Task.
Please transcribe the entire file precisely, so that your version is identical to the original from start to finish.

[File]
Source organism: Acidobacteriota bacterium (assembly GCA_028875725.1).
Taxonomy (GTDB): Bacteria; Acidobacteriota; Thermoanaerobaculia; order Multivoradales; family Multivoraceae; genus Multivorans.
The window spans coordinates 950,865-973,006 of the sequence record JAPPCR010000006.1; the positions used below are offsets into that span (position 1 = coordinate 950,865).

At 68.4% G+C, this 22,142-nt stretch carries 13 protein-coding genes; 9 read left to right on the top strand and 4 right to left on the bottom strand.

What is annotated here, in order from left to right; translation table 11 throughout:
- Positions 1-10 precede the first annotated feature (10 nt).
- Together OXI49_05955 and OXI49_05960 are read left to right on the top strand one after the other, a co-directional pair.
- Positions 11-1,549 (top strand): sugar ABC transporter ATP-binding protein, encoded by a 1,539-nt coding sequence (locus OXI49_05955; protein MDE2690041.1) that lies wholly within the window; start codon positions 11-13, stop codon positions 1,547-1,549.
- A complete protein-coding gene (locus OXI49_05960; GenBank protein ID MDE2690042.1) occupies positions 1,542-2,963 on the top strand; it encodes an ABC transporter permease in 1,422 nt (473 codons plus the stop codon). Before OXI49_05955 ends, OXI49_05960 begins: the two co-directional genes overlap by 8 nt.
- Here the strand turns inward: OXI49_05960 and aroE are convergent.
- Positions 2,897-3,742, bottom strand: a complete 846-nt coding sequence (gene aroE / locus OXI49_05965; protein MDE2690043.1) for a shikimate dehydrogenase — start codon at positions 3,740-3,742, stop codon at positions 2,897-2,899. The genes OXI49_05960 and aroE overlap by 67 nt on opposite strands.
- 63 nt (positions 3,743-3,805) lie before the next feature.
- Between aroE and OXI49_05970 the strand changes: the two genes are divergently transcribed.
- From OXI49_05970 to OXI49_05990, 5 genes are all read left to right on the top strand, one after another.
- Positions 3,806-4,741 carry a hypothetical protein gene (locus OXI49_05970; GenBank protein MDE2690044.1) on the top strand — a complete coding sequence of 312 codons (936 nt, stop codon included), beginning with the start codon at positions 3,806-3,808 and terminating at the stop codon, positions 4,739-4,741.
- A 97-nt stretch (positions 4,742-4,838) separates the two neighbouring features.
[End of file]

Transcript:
Source organism: Acidobacteriota bacterium (assembly GCA_028875725.1).
Taxonomy (GTDB): Bacteria; Acidobacteriota; Thermoanaerobaculia; order Multivoradales; family Multivoraceae; genus Multivorans.
The window spans coordinates 950,865-973,006 of the sequence record JAPPCR010000006.1; the positions used below are offsets into that span (position 1 = coordinate 950,865).

At 68.4% G+C, this 22,142-nt stretch carries 13 protein-coding genes; 9 read left to right on the top strand and 4 right to left on the bottom strand.

What is annotated here, in order from left to right; translation table 11 throughout:
- Positions 1-10 precede the first annotated feature (10 nt).
- Together OXI49_05955 and OXI49_05960 are read left to right on the top strand one after the other, a co-directional pair.
- Positions 11-1,549 (top strand): sugar ABC transporter ATP-binding protein, encoded by a 1,539-nt coding sequence (locus OXI49_05955; protein MDE2690041.1) that lies wholly within the window; start codon positions 11-13, stop codon positions 1,547-1,549.
- A complete protein-coding gene (locus OXI49_05960; GenBank protein ID MDE2690042.1) occupies positions 1,542-2,963 on the top strand; it encodes an ABC transporter permease in 1,422 nt (473 codons plus the stop codon). Before OXI49_05955 ends, OXI49_05960 begins: the two co-directional genes overlap by 8 nt.
- Here the strand turns inward: OXI49_05960 and aroE are convergent.
- Positions 2,897-3,742, bottom strand: a complete 846-nt coding sequence (gene aroE / locus OXI49_05965; protein MDE2690043.1) for a shikimate dehydrogenase — start codon at positions 3,740-3,742, stop codon at positions 2,897-2,899. The genes OXI49_05960 and aroE overlap by 67 nt on opposite strands.
- 63 nt (positions 3,743-3,805) lie before the next feature.
- Between aroE and OXI49_05970 the strand changes: the two genes are divergently transcribed.
- From OXI49_05970 to OXI49_05990, 5 genes are all read left to right on the top strand, one after another.
- Positions 3,806-4,741 carry a hypothetical protein gene (locus OXI49_05970; GenBank protein MDE2690044.1) on the top strand — a complete coding sequence of 312 codons (936 nt, stop codon included), beginning with the start codon at positions 3,806-3,808 and terminating at the stop codon, positions 4,739-4,741.
- A 97-nt stretch (positions 4,742-4,838) separates the two neighbouring features.